ACRE also concluded that many unintended (sometimes called ‘off-target’) effects are the same as those which can arise from other forms of mutagenesis including traditional breeding. In response to the concern that ‘off-target’ effects might adversely affect food or environmental safety and/or animal welfare, ACRE identified that whilst such effects are known to occur occasionally, they are not necessarily harmful and can usually be removed by segregation in subsequent breeding steps. This underlines the importance of developing scientifically credible regulatory options.
The second type of unintended effect (introduction of DNA from a different species) has most notably been observed during the production of gene edited animals. ACRE concluded that:
Such occurrences do not necessarily lead to harmful properties in the altered organism, as it is very unlikely that an inserted DNA fragment would have an effect on the gene edited animal’s physical characteristics. Moreover, screening techniques to reduce the likelihood of these events are available and could be mandated via regulation.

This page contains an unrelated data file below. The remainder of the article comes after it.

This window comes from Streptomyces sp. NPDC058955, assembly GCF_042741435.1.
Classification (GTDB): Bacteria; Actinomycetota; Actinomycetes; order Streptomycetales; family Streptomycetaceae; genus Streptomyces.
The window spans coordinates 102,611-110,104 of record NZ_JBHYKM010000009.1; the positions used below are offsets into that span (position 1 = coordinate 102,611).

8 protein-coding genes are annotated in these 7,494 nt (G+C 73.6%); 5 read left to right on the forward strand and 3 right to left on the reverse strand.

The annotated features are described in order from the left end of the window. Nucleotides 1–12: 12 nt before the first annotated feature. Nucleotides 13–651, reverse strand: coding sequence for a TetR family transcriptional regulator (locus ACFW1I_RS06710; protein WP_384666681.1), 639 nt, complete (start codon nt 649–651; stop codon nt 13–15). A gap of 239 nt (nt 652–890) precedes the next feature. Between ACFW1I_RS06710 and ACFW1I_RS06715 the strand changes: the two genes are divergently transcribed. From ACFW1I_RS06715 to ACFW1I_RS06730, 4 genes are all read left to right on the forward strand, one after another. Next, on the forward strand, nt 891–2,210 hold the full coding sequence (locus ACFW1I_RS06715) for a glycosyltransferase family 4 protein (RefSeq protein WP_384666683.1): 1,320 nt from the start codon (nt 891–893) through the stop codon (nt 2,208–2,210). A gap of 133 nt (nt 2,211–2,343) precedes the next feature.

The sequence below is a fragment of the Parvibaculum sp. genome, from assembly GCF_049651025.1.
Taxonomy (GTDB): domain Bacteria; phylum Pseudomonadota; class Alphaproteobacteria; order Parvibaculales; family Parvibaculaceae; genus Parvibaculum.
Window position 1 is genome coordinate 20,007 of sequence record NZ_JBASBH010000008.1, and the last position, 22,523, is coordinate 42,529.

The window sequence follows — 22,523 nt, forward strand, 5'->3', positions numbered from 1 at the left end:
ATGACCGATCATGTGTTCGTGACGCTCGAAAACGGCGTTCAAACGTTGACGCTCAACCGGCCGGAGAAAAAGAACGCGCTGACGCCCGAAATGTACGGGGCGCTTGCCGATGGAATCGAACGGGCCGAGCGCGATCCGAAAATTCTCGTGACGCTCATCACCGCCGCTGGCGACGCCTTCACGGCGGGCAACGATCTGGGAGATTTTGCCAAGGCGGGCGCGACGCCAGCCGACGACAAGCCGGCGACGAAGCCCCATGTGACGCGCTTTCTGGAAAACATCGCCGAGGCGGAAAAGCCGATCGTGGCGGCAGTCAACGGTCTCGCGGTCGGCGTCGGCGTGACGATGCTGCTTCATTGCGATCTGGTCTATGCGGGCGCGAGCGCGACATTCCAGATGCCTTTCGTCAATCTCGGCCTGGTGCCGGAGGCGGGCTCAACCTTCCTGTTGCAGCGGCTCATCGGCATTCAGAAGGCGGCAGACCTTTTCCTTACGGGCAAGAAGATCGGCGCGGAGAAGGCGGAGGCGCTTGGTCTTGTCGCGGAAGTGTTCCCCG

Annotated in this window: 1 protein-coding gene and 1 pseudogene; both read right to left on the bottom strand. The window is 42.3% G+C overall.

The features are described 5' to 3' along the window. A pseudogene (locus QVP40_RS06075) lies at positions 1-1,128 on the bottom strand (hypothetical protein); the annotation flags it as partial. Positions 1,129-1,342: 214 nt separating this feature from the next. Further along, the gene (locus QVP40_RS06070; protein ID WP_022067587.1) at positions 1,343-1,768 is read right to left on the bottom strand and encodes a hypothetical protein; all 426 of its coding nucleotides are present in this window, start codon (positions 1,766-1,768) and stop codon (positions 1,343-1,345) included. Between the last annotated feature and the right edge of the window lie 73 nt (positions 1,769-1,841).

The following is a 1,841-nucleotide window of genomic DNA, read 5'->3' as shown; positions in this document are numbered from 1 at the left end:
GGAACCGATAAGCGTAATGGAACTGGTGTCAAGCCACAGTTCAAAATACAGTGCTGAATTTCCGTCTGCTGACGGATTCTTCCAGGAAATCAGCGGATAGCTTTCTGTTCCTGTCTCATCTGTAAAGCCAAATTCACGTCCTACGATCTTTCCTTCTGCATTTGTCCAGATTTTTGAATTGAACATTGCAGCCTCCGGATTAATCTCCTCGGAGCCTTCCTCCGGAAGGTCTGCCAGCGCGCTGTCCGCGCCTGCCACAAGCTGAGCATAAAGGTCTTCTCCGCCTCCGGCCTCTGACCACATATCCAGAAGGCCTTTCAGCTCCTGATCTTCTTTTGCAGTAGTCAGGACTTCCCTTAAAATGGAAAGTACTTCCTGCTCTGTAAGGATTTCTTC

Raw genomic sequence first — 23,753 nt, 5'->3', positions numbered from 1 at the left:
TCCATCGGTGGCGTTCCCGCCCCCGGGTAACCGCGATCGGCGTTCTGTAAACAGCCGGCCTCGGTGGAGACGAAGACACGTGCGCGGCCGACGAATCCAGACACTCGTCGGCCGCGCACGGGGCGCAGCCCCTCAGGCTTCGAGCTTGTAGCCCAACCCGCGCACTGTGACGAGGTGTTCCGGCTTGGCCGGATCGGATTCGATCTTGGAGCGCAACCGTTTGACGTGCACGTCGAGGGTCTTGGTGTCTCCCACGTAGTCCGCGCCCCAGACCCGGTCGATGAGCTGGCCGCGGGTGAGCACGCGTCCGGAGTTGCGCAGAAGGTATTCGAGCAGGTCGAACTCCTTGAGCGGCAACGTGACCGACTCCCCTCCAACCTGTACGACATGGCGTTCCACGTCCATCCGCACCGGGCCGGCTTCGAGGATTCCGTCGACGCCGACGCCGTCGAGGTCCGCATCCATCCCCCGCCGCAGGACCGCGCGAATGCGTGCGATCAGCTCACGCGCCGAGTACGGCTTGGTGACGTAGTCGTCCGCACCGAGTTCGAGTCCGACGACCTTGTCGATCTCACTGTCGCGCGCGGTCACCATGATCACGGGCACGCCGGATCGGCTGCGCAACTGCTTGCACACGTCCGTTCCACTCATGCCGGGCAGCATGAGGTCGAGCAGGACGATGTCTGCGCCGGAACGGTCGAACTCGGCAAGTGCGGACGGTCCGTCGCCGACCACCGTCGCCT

Secondly, the most often quoted examples of this occurrence involved non-typical or older versions of gene editing technology and more recent methodologies[footnote 4]are demonstrably less likely to produce such unexpected changes.
Thirdly, from a regulatory perspective, it is clear that most countries who have reviewed their assessment procedures for gene edited organisms have also acknowledged the importance of providing a degree of assurance either that no exogenous DNA (originating from outside the organism) has been inserted, and/or that no unacceptable risks are presented by the new trait.